The term “minute steak” is a generic phrase that covers pretty much any very thin cut of beef, and it gets its name from how quickly it cooks. Most people are able to bring this sort of steak from the butcher to the table in only a matter of minutes. Different butchers tend to have slightly different definitions of what exactly this cut is, though; in most cases it is made up of round steak or sirloin, but just about any boneless beef can be used. Sometimes butchers will cut the meat very thinly to begin with, but it is also common to find steaks that have been pounded down. Meat prepared this way is often sold as “cube steak,” a reference to the square-shaped indentations most commercial tenderizers leave behind.
Type of Steak and Cut
Minute steaks are usually classified more by their shape and size than by where they come from on the animal. People typically buy these cuts when they are looking for a quick meal or for something that will cook evenly without requiring much attention or care. As a result, butchers often take some liberties when it comes to preparing them. So long as they are boneless and thin, they can typically be sold under the “minute steak” name.
These cuts tend to be less expensive by weight than other steaks in part because they aren’t always made from top quality beef, or because they are made from scraps that might not otherwise be marketable. A butcher who has more sirloin steaks than he thinks he will sell may pound a few of them flat and advertise them with the “minute” name, for instance, and may be able to get two or three steaks from each original cut. In many places, butchers will also pound meat to order, essentially creating minute steaks from beef that might have otherwise been sold differently.
Tenderizing the Meat
Butchers usually use a tenderizer or meat mallet to get a uniform thickness. Some steaks are sliced very thin during butchering, but this is relatively uncommon. Most of the “minute” cuts for sale in supermarkets or specialty shops have been pounded flat after the initial butchering.
The meat can be pounded flat on a steak-by-steak basis, usually with a special meat mallet, but this can be very time consuming. It is a good way for cooks to create their own fast-cooking meal, but this isn’t usually very efficient for retailers who have a lot to do at once. Most of the cuts available commercially have been tenderized with professional-grade machines that pound a lot of meat at the same time with a series of metal blades and plates. These machines typically leave a cube-like, almost checkered indentation. Many people know this steak as “cube steak” as a result, and it is sometimes sold under that name, too.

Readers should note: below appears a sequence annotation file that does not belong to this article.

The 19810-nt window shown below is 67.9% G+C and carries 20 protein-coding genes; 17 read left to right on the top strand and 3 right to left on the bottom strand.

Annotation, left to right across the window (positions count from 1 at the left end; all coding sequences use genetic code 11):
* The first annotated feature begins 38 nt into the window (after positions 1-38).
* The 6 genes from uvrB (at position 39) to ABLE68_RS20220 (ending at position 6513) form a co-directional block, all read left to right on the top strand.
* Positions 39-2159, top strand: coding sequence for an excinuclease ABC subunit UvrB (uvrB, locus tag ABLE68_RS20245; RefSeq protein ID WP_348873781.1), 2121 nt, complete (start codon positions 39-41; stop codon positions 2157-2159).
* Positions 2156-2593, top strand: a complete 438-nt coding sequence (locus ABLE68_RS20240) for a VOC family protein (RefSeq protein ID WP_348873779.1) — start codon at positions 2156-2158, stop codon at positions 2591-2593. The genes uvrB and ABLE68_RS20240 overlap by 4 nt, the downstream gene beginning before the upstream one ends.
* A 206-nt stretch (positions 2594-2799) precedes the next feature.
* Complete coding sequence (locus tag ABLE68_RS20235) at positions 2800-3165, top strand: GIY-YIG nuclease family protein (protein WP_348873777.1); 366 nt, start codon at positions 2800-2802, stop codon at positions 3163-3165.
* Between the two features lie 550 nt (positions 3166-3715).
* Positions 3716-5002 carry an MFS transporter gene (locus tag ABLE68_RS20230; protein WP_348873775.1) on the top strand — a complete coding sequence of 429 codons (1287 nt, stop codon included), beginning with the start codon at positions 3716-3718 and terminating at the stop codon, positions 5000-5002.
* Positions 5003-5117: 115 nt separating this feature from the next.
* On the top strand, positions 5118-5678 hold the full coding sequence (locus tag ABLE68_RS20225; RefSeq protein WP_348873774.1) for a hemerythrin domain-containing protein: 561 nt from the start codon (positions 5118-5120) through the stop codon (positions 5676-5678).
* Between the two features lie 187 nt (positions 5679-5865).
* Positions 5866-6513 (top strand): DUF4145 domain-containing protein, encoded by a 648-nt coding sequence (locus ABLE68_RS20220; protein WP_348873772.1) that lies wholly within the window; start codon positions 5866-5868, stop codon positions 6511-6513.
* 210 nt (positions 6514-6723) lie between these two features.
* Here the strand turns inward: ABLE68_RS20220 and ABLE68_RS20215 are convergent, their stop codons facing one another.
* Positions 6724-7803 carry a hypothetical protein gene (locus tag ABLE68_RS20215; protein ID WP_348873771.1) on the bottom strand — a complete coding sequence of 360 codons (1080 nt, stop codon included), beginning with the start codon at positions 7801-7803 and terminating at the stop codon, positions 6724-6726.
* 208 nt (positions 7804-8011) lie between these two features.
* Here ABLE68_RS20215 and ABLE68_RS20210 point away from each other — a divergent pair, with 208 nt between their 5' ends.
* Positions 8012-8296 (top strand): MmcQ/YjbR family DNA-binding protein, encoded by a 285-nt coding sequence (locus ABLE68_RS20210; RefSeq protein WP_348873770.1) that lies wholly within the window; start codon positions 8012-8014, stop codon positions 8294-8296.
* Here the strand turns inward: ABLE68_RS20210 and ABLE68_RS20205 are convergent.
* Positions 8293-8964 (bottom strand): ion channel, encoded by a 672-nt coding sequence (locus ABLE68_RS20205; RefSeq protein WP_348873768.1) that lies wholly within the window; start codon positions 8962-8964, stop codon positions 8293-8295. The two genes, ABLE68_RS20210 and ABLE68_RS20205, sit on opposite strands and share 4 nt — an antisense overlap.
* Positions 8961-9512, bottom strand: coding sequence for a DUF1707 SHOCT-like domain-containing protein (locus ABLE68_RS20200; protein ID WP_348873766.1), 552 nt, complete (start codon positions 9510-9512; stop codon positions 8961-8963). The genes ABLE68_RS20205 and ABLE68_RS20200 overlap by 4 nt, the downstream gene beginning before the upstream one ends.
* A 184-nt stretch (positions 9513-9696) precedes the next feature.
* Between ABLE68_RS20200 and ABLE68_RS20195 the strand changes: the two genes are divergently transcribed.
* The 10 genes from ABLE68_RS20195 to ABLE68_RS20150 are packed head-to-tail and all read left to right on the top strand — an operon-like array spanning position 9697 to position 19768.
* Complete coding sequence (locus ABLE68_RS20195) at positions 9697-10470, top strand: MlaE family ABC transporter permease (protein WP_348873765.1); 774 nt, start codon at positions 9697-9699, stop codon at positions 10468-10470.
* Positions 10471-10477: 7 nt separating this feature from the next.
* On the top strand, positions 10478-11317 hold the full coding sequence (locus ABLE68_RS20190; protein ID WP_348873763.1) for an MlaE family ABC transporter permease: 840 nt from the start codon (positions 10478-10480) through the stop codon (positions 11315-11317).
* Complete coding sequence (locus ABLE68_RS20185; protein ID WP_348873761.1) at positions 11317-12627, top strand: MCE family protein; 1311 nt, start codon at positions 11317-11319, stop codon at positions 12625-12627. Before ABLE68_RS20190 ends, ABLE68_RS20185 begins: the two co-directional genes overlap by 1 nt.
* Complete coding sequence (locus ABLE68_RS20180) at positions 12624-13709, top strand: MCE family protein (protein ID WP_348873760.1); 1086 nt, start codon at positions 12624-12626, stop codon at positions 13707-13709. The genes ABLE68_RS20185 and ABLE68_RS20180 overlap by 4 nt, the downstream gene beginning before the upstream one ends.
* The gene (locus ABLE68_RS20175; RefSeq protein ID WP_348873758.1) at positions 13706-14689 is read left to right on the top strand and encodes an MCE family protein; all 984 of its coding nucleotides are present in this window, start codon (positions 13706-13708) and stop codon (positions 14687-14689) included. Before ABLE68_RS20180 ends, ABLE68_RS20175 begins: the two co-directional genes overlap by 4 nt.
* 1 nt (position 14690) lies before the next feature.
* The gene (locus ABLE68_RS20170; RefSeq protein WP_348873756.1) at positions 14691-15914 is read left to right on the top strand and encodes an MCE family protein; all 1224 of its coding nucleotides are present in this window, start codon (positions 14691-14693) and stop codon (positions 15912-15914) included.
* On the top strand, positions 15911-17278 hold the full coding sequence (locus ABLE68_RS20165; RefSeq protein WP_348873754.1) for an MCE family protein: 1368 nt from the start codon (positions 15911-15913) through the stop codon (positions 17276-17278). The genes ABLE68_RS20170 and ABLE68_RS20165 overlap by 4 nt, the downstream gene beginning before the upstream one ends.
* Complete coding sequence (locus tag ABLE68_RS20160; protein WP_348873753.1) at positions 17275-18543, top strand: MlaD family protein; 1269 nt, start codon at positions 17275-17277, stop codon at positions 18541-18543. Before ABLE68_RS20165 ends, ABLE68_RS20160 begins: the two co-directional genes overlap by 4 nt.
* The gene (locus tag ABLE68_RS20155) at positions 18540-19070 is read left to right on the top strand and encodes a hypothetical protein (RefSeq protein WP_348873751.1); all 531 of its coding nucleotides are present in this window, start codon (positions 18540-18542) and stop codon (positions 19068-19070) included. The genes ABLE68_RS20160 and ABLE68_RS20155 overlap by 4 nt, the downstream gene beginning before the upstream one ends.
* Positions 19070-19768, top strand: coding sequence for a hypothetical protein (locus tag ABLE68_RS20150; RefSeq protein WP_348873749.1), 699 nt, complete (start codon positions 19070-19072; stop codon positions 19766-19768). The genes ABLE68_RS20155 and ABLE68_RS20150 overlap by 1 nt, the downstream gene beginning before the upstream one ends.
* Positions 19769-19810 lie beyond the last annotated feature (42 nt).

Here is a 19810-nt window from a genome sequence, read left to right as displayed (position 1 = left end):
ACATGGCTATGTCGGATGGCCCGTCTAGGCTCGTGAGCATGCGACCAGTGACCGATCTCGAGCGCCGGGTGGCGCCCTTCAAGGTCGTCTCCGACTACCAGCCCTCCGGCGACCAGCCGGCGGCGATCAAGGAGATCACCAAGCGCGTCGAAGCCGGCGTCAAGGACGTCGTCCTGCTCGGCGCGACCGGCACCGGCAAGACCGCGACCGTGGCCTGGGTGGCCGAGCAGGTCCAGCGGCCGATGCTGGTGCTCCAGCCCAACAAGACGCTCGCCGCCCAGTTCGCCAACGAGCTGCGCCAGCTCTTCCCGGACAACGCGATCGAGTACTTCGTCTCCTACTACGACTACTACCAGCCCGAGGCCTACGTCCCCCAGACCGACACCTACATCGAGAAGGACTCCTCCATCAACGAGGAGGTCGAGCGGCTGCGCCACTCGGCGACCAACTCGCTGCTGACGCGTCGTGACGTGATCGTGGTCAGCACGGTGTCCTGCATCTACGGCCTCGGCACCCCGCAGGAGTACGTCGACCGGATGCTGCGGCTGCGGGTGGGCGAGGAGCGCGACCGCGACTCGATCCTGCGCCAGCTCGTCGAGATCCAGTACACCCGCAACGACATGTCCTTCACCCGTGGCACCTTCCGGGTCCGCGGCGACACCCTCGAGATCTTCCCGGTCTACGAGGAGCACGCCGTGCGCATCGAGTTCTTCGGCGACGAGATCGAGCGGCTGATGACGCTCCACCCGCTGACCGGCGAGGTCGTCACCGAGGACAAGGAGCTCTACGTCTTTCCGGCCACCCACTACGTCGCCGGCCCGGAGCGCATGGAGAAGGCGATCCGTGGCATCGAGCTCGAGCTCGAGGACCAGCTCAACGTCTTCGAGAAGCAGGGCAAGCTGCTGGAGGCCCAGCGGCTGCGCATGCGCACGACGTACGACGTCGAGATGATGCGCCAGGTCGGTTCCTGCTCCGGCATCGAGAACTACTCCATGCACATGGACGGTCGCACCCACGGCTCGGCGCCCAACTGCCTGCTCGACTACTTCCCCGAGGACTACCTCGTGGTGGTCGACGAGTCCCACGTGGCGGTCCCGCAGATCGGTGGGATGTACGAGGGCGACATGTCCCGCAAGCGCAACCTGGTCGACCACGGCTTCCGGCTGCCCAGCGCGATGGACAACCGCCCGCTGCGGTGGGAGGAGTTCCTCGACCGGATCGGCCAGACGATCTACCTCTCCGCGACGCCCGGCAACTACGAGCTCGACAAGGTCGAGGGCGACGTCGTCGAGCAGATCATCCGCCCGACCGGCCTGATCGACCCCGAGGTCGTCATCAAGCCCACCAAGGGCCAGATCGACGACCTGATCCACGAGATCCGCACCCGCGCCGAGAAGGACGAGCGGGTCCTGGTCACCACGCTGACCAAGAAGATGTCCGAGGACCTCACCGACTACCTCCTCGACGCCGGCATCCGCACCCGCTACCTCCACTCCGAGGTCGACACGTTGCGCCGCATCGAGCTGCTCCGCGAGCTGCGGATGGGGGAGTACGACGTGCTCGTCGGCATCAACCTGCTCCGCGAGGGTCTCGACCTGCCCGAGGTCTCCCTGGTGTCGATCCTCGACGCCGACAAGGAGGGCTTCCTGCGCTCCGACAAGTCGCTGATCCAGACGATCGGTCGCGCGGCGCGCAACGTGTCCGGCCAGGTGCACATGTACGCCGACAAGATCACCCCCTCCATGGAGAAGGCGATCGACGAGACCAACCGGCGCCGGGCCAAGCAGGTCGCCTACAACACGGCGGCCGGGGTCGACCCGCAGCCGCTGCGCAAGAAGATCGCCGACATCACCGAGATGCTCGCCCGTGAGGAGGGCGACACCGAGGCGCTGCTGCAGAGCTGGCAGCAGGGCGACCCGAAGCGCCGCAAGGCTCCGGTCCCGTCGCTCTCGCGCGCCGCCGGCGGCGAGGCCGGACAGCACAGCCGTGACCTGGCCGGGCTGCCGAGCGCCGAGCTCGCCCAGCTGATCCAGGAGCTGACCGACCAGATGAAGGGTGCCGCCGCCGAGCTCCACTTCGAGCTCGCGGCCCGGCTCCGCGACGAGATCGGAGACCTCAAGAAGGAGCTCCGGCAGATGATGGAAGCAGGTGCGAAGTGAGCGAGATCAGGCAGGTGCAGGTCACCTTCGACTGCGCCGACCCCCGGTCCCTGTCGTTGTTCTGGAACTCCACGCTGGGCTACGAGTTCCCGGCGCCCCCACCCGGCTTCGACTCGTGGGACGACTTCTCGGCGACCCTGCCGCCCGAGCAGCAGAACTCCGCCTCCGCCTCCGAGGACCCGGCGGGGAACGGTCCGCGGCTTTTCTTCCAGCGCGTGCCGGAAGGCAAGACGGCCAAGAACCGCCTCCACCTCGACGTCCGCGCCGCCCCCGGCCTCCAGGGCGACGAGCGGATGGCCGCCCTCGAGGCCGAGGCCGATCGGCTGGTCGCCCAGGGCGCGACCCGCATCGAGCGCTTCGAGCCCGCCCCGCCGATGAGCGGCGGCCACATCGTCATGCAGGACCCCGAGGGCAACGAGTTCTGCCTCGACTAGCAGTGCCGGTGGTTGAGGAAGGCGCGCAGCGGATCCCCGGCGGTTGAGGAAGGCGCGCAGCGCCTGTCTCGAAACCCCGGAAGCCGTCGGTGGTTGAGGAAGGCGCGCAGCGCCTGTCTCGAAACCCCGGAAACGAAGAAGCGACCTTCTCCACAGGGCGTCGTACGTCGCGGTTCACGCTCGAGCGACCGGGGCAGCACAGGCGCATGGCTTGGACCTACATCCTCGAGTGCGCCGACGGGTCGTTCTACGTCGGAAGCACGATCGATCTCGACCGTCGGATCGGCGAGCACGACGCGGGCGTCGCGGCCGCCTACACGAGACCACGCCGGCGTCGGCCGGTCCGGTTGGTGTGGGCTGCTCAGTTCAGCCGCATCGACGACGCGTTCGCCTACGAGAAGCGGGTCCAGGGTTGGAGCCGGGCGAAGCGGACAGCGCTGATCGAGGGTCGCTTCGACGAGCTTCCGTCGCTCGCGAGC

The main reason this meat is pounded thin is so that it will cook quickly, but the pounding also helps it retain its flavor and makes it easy enough to cut with just a fork in most cases. Scoring and pounding usually helps the juices release more easily during cooking, too, which keeps the meat relatively moist and supple when it arrives at the dinner table.
This type of meat is almost always pan-fried, usually in a skillet over medium or medium-high heat. Many cooks season it lightly with salt and pepper, but it can also be marinated in a variety of juices or sauces. Pre-heating the skillet is one of the best ways to ensure even heat distribution, and the steak usually only needs a minute or so on each side. This cut can also be baked or broiled, but these preparations usually take a bit longer and risk resulting in tougher, chewier meat. The shorter the cooking time, the better the end result in most cases.
Basic skillet-cooked steak is one of the most common preparations for this type of meat, but there are a number of alternatives. “Chicken fried steak,” a dish that is popular in many parts of the southern U.S., usually works best with minute steak, for instance; the meat can also be cut into strips and served in sandwiches, on salads, or in tings like fajitas. Most cooks find this cut to be particularly versatile.
It can be difficult to nail down the specific nutritional or caloric information for minute steak since so much depends on where exactly they meat came from. Fattier tissues tend to have different compositions from leaner fibers, for instance. A lot also depends on cooking preparation and method. Pan-frying in butter or marinating in rich sauces can add a lot of calories to what might have otherwise been a relatively healthful dish. In general, though, all versions are high in iron and are good sources of protein no matter how they were prepared.